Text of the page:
Rutgers University is is attempting to dissolve the type of environment that led to one student's suicide last fall by allowing male and female students to share dorm rooms. Tyler Clementi jumped off the campus's George Washington Bridge after his sexual preference was made public by his roommate and another student who had surreptitiously filmed a private encounter between Clementi and another man. Rutgers officials say the school's LGBTQ community has been pushing for gender-neutral housing, and the president of the university's student assembly told CNN, "maybe the outcome would have been different if he had been able to choose his own roommate. At least now there's an option."
It's an interesting idea of a solution. Back in the fall of 2010, the discussion following Clementi's suicide focused heavily on the concept of "cyber-bullying" and whether or not new legal policies should be implemented to combat this trend. The Wire spotlighted several suggestions from prominent opinionators who urged the necessity of online etiquette, regulated social networking, and combating cyber-bullying with the same technology used to facilitate it--as in the YouTube It Get's Better Project. The New York Times' "Room for Debate" was also host to a variety of experts who offered ways for schools to discourage anti-social bullying and for people to protect themselves from such attacks in lieu of a judicial system equipt to handle them.
Based on the previous discussion, gender-neutral housing on Rutgers' and other university's campuses may not be the most intuitive solution to the atmosphere that facilitated Clementi's suicide, but it may be a start. "Of course, gender-neutral housing is only one step needed toward creating a safer, more welcoming environment," writes Good's Liz Dwyer. "Students still have to come out of their dorm rooms for class--meaning that without comprehensive anti-bullying policies on campus, violence and hate crimes against LGBTQ are sure to continue in one form or another." Steven Goldstein, head of the gay rights group Garden State Equality, told the New Jersey Star-Ledger, "Our experience is that students get bullied both by students of the same gender and the opposite gender, so integrated housing may be a step. But it’s not nearly enough and cannot substitute for more comprehensive anti-bullying policy."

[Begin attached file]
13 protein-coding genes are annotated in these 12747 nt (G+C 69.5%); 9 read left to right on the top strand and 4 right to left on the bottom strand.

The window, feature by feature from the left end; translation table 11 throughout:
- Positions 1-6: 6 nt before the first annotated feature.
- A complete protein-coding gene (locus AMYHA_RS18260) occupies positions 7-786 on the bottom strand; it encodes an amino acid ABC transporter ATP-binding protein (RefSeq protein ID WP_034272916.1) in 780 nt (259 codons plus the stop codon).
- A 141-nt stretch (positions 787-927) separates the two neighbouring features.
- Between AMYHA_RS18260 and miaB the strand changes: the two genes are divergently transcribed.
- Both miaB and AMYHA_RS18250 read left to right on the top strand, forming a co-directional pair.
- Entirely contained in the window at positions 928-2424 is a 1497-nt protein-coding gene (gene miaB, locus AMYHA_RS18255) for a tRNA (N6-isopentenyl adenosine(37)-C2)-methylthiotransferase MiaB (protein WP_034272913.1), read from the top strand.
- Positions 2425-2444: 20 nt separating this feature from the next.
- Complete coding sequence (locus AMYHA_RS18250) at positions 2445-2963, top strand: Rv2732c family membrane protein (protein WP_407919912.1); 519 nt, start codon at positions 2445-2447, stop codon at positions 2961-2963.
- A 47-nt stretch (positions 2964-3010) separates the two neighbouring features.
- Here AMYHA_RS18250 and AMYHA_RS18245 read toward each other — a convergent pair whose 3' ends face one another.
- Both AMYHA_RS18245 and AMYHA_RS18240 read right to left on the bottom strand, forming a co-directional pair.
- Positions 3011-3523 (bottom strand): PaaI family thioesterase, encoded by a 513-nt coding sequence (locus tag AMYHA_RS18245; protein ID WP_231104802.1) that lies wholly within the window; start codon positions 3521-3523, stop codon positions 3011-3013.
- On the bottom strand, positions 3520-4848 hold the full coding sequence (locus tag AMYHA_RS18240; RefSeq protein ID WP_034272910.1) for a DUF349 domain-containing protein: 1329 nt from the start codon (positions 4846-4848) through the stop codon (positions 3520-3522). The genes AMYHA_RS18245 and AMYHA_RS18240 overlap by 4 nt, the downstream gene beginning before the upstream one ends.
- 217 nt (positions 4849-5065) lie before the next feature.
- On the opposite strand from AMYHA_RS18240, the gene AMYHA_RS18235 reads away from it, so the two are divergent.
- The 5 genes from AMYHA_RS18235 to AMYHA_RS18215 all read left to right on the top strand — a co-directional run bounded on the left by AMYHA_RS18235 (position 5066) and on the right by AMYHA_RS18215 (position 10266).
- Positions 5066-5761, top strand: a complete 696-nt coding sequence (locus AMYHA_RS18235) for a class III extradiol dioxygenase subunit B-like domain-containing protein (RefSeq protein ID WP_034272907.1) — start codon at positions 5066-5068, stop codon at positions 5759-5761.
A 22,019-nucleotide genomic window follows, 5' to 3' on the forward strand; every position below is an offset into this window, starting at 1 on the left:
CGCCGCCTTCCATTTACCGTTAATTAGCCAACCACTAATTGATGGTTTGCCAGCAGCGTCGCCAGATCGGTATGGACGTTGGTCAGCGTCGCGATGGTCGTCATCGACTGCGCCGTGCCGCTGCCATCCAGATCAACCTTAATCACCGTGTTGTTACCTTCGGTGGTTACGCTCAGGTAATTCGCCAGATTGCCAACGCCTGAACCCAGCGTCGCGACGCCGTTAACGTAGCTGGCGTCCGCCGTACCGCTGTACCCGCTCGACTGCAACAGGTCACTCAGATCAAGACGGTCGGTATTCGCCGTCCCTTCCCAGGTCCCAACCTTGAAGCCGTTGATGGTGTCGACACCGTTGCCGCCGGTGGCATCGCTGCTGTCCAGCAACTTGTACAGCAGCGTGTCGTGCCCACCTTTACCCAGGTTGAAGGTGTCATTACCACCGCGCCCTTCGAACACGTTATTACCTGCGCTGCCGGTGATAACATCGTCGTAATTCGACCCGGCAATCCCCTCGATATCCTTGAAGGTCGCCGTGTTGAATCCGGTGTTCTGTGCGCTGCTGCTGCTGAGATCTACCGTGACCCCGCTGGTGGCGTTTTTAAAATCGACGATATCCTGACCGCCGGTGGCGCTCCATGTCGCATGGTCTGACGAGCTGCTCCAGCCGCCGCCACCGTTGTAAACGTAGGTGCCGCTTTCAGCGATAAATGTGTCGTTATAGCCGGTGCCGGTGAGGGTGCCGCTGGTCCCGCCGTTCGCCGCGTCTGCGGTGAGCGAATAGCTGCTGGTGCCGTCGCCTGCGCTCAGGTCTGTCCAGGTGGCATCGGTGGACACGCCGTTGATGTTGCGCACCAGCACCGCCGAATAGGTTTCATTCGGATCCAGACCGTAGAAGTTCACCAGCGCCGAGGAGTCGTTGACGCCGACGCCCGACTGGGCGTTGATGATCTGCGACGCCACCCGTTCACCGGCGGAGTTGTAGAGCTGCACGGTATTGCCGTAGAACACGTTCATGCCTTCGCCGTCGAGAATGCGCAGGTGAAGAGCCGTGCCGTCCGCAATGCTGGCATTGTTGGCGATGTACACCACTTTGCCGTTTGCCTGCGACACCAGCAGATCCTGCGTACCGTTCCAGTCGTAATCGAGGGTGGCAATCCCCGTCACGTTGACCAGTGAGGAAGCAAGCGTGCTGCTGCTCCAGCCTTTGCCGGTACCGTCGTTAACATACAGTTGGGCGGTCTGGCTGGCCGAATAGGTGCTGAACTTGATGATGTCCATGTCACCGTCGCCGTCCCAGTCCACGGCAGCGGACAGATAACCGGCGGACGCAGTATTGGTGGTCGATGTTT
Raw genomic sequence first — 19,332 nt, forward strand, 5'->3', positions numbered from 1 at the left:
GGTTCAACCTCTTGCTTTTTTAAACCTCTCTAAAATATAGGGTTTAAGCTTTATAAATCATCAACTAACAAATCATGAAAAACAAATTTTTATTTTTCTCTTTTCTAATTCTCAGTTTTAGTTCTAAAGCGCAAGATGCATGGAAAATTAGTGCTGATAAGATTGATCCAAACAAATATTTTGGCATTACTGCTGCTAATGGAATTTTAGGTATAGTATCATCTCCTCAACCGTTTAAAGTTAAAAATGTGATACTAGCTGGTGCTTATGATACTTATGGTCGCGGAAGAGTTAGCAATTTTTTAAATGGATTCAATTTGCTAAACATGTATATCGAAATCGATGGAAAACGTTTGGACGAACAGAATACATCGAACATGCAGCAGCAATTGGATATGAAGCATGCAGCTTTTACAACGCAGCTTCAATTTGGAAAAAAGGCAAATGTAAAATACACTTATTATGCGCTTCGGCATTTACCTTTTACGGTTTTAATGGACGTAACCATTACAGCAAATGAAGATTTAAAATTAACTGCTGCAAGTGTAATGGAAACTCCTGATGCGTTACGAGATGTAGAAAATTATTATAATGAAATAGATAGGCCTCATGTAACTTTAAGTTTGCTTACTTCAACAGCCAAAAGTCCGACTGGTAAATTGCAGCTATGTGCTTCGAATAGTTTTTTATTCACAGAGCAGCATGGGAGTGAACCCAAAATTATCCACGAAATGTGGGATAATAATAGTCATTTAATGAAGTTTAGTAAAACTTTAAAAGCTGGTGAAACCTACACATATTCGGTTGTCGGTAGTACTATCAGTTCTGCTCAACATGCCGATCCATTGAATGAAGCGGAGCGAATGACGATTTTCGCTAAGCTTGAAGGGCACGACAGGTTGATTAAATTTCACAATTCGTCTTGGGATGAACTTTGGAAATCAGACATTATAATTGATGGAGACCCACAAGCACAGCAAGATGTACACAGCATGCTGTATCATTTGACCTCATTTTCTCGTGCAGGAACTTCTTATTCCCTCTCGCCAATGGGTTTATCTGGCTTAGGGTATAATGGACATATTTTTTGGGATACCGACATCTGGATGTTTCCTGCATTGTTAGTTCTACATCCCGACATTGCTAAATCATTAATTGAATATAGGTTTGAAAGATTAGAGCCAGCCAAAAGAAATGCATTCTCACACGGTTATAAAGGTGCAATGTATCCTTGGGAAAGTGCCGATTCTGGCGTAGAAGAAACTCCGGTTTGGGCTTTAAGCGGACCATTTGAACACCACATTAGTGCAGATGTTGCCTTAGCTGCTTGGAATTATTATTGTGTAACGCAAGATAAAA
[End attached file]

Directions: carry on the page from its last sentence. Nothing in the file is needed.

ABC News decided to open the issue up for debate among its readers, asking if coed dorms at Rutgers are a sufficient response to Clementi's suicide. It's still early, but those who have responded don't seem convinced of the initiative's likely efficacy, writing, "dorms aren't private bedrooms like apartments, you share one room. If you have a problem with a roommate taping you clandestinely won't it be worse in a mixed gender dorm room?" Another: "sorry, but I don't see how this will prevent these horrible people from bullying."
The opinions continue to come in. The Rutgers experiment will certainly be closely watched. If it seems successful, of course, it's possible other colleges, also struggling with bullying, might copy the setup.
This article is from the archive of our partner The Wire.
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